Kids have been living with a closed Disneyland for over a year now. I remember as a kid summer vacation felt like a very long time. A year was simply an eternity. I’m wondering how many kids are interested in going back? Not only have they been away for a a year, they’ve had to learn how to cope without having many more important things both on a psychological and sociological level. My guess is kids today do not have the desire to go like they did before the closure. Someone posted about being excited to see Disneyland through their kid’s eyes, but I don’t know if these kids are as enthusiastic about going as the poster would like them to be (not singling out the poster - just an observation).

                                I know - Disneyland is not meant specifically for kids but if they lose that market it’s going to make it that much harder for Disney to get people to go once all the hype has worn off.
                                It seems like your post is in response to my previous one. It's not a matter of me wanting her to be excited to be back at the parks at all. Our 5 year old is very excited to return to the parks. We have multiple YouTube video playlists saved of Disneyland/DCA attractions/parades/shows that we watch a few times a week. My wife has taken our girls a handful of times to DTD/BVS over the past few months. I can go on and on, but I'll spare everyone, lol.
                                Big Thunder Ranch > Galaxys Edge

                                Comment


                                • #36
                                  I am sure that the park's initial opening will see a massive surge of demand. Even with the financial impact of COVID there are enough people in the area to more than make both parks hit capacity. After that short burst though? I am sure it will go back to business as usual, and Disney's treatment of an AP program will be the largest dictator of crowds.

                                  Just take a look at Florida. It has been largely business as usual, sans a number of attractions, for almost the past year. Tickets have been relatively cheap, and there has been ample hotel room and space in the parks. It's largely just continued on as it always has save restrictions and health measures. It would not suprise me if the same thing happened in California. Locals with easy access may flock to the resort, but travellers will likely remain at the previous levels as those desperately needing to travel could have gone to WDW instead.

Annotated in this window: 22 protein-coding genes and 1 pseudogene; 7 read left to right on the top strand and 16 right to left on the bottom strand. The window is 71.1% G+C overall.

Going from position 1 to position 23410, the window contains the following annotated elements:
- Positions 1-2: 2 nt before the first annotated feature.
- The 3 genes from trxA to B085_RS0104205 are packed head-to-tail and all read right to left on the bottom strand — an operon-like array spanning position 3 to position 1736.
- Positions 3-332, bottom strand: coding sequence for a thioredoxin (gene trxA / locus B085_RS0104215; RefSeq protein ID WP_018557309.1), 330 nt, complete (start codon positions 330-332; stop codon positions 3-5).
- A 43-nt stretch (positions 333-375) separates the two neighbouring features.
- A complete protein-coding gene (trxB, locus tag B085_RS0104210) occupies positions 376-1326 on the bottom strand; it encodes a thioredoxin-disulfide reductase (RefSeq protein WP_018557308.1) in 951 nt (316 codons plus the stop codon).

All of that being said, I am sure the Disney PR machine will go into full force demonstrating a massive pent up demand for the parks with massive wait times etc etc, because that will drive the stock price up and also demonstrate a demand for whatever new ticketing scheme will exist. The problem is, one would likely just need to look at Florida to determine that the demand will likely be the same as before. It really would not surprise me if Disney just looks at this as a way to end the "troublesome AP problem" in an effort to squeeze every dime from locals rather than keeping those low tier passes in and having people make their money on the pass in only a couple visits. Chapek's words in that regard were somewhat ominous.

                                  Comment


                                  • #37
                                    Originally posted by Starcade View Post
                                    Interesting idea about kids being less interested I know my own kids even over the last 2 years ( twins that were 11 when the park closed and are 12 going 15 now.) seem less anxious to return. One of my daughters is "meh" in regards to going and the other is still excited and wants to return. Another thing I noticed though is as they are getting to middle school age they definitely are way less enchanted by the Disney magic. Even watching Disney+ or a Disney Animated or live action movie no longer interests them, they have very little interest in wearing any Disney merchandise. That to me is an indicator they are losing interest in the Disney brand as a whole as they get older. My wife is a middle school teacher and she is missing Disney the most in our family and occasionally mentions this to her classes and recently she mentioned they seem less interested in going to Disneyland, some feel the park is too childish for their them now. There is a trend of Disney being for lil kids amongst South County pre-teens who are very sensitive to their perceived maturity.